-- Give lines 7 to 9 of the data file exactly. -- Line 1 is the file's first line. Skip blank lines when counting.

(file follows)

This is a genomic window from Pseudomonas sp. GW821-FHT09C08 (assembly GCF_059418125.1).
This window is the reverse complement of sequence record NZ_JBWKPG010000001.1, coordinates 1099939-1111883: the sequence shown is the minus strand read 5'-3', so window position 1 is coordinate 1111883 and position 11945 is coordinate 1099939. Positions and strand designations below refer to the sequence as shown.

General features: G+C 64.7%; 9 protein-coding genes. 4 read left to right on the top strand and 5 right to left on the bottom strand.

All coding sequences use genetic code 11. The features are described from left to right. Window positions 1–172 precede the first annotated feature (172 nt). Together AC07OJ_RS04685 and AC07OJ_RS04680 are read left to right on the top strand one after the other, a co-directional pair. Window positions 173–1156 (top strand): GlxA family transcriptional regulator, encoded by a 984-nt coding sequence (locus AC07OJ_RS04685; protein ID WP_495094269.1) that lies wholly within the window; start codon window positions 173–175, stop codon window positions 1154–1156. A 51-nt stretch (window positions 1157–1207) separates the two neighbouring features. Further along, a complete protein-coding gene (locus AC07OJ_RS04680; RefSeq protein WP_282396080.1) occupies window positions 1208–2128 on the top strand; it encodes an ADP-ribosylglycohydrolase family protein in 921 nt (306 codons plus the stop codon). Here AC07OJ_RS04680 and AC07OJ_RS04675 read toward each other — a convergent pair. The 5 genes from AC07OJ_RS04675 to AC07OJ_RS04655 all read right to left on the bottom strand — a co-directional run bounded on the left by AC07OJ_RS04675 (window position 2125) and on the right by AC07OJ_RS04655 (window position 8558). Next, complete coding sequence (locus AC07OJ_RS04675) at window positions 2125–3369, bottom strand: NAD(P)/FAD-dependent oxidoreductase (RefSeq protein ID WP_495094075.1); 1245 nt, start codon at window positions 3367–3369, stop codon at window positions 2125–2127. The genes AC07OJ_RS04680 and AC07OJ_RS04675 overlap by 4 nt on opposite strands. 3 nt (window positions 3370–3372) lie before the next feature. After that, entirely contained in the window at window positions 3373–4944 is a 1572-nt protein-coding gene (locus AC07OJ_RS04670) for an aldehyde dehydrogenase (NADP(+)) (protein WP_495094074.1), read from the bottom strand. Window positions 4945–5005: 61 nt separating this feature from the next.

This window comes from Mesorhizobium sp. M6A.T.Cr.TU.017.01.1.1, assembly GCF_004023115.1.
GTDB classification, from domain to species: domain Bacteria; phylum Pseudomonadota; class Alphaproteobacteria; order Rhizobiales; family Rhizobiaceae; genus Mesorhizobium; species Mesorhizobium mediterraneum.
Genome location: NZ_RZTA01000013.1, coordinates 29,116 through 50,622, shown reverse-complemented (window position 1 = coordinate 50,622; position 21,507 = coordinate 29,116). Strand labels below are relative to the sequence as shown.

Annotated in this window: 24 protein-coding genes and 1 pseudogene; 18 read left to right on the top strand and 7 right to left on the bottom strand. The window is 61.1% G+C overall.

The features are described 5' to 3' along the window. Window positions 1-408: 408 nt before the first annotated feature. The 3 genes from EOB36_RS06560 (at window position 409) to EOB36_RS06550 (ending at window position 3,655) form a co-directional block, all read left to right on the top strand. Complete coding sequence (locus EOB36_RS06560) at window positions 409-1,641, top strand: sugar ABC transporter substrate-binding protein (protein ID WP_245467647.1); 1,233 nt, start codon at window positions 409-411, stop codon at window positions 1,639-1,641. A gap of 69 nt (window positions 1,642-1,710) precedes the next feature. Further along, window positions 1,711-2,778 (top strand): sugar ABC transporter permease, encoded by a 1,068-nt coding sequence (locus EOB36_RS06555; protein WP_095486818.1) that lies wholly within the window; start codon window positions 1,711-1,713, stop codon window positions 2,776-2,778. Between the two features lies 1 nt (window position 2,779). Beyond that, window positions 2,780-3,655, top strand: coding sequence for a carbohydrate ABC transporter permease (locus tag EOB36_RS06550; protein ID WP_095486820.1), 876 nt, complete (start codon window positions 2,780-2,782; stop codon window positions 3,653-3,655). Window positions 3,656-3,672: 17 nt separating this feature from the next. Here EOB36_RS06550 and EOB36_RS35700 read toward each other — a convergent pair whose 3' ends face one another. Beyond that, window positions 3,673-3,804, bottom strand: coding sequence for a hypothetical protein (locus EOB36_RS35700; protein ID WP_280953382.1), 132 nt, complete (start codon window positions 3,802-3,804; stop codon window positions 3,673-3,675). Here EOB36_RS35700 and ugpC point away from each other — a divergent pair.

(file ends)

Genome location: NZ_RZTA01000013.1, coordinates 29,116 through 50,622, shown reverse-complemented (window position 1 = coordinate 50,622; position 21,507 = coordinate 29,116). Strand labels below are relative to the sequence as shown.

Annotated in this window: 24 protein-coding genes and 1 pseudogene; 18 read left to right on the top strand and 7 right to left on the bottom strand. The window is 61.1% G+C overall.

The features are described 5' to 3' along the window. Window positions 1-408: 408 nt before the first annotated feature. The 3 genes from EOB36_RS06560 (at window position 409) to EOB36_RS06550 (ending at window position 3,655) form a co-directional block, all read left to right on the top strand. Complete coding sequence (locus EOB36_RS06560) at window positions 409-1,641, top strand: sugar ABC transporter substrate-binding protein (protein ID WP_245467647.1); 1,233 nt, start codon at window positions 409-411, stop codon at window positions 1,639-1,641. A gap of 69 nt (window positions 1,642-1,710) precedes the next feature. Further along, window positions 1,711-2,778 (top strand): sugar ABC transporter permease, encoded by a 1,068-nt coding sequence (locus EOB36_RS06555; protein WP_095486818.1) that lies wholly within the window; start codon window positions 1,711-1,713, stop codon window positions 2,776-2,778. Between the two features lies 1 nt (window position 2,779). Beyond that, window positions 2,780-3,655, top strand: coding sequence for a carbohydrate ABC transporter permease (locus tag EOB36_RS06550; protein ID WP_095486820.1), 876 nt, complete (start codon window positions 2,780-2,782; stop codon window positions 3,653-3,655). Window positions 3,656-3,672: 17 nt separating this feature from the next. Here EOB36_RS06550 and EOB36_RS35700 read toward each other — a convergent pair whose 3' ends face one another. Beyond that, window positions 3,673-3,804, bottom strand: coding sequence for a hypothetical protein (locus EOB36_RS35700; protein ID WP_280953382.1), 132 nt, complete (start codon window positions 3,802-3,804; stop codon window positions 3,673-3,675). Here EOB36_RS35700 and ugpC point away from each other — a divergent pair.